It was during time spent volunteering as an aquarist, that Amy Jin became interested in how complex mechanisms in nature could be used to generate innovative human health solutions. As she prepares for a PhD in Engineering this October, we caught up with Amy to find out more about her forthcoming research in the field of bioelectronics.
Taking cues from nature’s engineering to generate innovative human health solutions is a powerful approach that I am excited to explore further through my research at Cambridge.Amy Jin
I grew up fascinated with animals and ecology. Working at a science museum previously and volunteering as an aquarist exposed me to the existing complexity of life’s mechanisms, for instance, the electric eel is essentially a living battery!
I have always admired the incredible resilience, adaptability and complexity of life. While studying Biological Engineering and Electrical Engineering and Computer Science at MIT – Massachusetts Institute of Technology, I started to think of nature itself as a master engineer, spending billions of years perfecting the mechanisms that have sustained life, and about how we can utilise all these existing complex mechanisms in nature to help people. Taking cues from nature’s engineering to generate innovative human health solutions is a powerful approach that I am excited to explore further through my research at Cambridge.
For my research in bioelectronics, I plan to develop medical technology for targeted drug delivery to the brain. This approach opens up a myriad of applications – improving treatment for brain cancers, epilepsy, multiple sclerosis and neurodegenerative diseases.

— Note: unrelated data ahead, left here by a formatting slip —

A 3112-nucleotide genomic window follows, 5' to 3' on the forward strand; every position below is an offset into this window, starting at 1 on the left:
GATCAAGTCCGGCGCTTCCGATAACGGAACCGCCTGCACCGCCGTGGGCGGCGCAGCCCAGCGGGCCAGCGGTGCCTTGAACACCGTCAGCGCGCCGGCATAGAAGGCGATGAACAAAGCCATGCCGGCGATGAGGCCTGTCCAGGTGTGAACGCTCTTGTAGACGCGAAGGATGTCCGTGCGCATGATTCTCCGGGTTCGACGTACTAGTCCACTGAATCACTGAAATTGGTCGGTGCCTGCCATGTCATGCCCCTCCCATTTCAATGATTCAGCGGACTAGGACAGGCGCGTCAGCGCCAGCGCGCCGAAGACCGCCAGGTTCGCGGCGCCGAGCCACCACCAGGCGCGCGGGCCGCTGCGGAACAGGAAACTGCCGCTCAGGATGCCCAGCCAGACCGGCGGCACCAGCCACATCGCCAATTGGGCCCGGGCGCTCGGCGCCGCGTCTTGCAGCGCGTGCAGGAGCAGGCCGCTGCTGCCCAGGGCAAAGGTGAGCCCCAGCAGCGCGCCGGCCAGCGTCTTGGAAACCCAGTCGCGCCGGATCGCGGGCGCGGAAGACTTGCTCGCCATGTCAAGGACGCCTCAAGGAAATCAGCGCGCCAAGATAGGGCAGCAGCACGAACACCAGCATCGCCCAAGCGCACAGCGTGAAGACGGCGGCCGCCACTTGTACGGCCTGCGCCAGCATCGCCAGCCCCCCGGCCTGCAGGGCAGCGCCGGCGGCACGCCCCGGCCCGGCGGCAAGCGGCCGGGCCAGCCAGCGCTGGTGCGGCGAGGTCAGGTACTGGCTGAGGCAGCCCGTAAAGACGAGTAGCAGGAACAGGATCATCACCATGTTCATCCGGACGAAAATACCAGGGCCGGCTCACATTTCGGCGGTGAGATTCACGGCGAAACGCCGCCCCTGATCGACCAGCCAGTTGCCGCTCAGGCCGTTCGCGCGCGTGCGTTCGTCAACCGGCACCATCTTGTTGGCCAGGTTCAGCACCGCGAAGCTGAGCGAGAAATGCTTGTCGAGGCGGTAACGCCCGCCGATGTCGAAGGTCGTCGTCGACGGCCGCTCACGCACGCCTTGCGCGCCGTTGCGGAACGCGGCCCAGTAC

Studying at Cambridge allows me to perform research with some of the top experts in Biological Engineering, Electrical Engineering, and many other fields, in an interdisciplinary environment. I also have the great opportunity to collaborate with clinicians in working on translational medical research. I am inspired by our constantly evolving approaches to developing technology and I hope that I can contribute in some way to find solutions and address existing gaps in medicine.
Be bold and take advantage of opportunities, whether they fit the original vision or not – this is my advice for those who are looking to study Engineering. I often face self-doubt, and realising that others, even world experts, feel the same way, has helped me feel freer to pursue a variety of interests. I think giving myself the chance to explore and find my own path was helpful in building confidence in my choices.
About the Gates Cambridge class of 2021
This year’s cohort comprises 74 new scholars. They will be joined by 10 scholars who are deferring from 2020. The 84 scholars, who come from 30 countries, will begin their studies in October. The class comprises 42 women, 31 men and one non-binary scholar. The Gates Cambridge scholarship programme, which this year celebrates its 20th anniversary, is the University of Cambridge’s leading international postgraduate scholarship programme.